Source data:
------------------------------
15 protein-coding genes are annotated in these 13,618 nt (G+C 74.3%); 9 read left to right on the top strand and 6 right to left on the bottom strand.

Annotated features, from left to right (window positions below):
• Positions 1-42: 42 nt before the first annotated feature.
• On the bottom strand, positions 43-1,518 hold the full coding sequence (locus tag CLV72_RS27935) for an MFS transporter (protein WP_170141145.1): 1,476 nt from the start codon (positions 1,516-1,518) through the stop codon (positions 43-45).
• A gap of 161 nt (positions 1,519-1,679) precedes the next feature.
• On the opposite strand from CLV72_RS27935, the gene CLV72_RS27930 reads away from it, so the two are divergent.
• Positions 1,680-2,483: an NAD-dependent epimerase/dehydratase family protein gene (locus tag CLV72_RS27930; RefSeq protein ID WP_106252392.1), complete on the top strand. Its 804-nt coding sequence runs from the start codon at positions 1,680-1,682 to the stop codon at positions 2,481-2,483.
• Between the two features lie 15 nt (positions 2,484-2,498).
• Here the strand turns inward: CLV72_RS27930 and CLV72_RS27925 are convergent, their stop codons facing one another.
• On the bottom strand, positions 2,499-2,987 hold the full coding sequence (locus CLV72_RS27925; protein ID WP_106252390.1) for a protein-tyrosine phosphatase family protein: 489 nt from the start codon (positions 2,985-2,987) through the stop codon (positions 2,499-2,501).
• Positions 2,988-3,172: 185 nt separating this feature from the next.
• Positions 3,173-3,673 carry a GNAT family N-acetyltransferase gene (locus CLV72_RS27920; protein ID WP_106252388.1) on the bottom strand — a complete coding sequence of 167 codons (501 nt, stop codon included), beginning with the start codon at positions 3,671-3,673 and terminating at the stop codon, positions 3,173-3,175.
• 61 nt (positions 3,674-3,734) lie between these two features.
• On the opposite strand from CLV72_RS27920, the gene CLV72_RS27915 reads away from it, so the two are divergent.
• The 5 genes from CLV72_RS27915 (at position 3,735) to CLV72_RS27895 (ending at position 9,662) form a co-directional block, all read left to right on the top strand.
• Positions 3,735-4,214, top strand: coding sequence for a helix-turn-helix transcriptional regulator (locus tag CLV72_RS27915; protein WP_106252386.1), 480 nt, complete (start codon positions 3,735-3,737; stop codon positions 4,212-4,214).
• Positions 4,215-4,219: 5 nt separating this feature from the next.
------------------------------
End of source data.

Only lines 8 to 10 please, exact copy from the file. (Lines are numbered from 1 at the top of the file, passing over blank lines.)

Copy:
• Between the two features lie 15 nt (positions 2,484-2,498).
• Here the strand turns inward: CLV72_RS27930 and CLV72_RS27925 are convergent, their stop codons facing one another.
• On the bottom strand, positions 2,499-2,987 hold the full coding sequence (locus CLV72_RS27925; protein ID WP_106252390.1) for a protein-tyrosine phosphatase family protein: 489 nt from the start codon (positions 2,985-2,987) through the stop codon (positions 2,499-2,501).